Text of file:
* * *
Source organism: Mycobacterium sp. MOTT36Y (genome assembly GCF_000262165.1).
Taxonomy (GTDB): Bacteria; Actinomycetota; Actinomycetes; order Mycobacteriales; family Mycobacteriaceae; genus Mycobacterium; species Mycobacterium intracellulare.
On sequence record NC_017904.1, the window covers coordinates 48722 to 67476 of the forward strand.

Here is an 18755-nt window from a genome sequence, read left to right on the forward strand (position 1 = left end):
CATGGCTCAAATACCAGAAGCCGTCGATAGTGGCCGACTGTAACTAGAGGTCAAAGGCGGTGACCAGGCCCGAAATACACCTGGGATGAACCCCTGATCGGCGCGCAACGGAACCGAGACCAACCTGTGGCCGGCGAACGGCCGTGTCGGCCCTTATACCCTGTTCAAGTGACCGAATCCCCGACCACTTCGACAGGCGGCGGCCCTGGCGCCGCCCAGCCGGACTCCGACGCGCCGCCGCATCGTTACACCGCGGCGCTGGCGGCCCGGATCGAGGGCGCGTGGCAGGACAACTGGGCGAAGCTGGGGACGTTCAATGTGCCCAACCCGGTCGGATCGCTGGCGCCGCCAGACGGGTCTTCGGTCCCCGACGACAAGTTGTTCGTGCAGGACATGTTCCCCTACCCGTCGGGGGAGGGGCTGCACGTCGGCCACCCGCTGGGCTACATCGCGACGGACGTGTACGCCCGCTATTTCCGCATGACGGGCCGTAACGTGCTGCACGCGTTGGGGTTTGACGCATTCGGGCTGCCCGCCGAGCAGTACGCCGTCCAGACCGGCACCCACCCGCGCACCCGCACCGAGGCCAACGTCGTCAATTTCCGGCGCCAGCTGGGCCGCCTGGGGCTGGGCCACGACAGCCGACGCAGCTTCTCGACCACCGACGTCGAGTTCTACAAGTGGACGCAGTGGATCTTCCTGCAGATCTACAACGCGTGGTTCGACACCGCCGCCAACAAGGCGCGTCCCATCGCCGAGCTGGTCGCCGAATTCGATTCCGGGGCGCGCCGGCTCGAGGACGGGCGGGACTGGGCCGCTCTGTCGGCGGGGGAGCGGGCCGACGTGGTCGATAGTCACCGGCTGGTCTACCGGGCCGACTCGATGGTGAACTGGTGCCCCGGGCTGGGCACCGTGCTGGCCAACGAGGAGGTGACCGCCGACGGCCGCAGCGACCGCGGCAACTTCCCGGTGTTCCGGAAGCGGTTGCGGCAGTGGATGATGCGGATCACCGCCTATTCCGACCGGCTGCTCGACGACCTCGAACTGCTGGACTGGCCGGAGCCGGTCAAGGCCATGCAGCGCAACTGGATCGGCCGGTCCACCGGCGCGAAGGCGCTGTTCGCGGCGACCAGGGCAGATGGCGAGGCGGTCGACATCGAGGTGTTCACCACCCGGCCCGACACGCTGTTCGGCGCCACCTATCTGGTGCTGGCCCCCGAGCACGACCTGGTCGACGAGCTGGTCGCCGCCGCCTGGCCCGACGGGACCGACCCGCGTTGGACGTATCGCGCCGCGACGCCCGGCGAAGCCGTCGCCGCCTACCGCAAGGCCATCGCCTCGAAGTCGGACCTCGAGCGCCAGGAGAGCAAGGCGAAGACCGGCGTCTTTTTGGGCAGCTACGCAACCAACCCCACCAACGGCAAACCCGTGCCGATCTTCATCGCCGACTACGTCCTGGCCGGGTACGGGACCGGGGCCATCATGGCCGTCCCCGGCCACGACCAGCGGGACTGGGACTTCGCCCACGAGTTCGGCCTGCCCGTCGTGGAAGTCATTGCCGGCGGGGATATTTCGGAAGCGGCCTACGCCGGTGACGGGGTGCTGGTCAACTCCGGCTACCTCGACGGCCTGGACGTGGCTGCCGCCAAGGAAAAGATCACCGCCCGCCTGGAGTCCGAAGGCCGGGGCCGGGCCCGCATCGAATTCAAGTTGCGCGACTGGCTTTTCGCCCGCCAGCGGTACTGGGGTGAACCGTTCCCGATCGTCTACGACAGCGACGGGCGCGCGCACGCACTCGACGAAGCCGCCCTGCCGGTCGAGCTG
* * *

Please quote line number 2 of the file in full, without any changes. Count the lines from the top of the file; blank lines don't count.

Taxonomy (GTDB): Bacteria; Actinomycetota; Actinomycetes; order Mycobacteriales; family Mycobacteriaceae; genus Mycobacterium; species Mycobacterium intracellulare.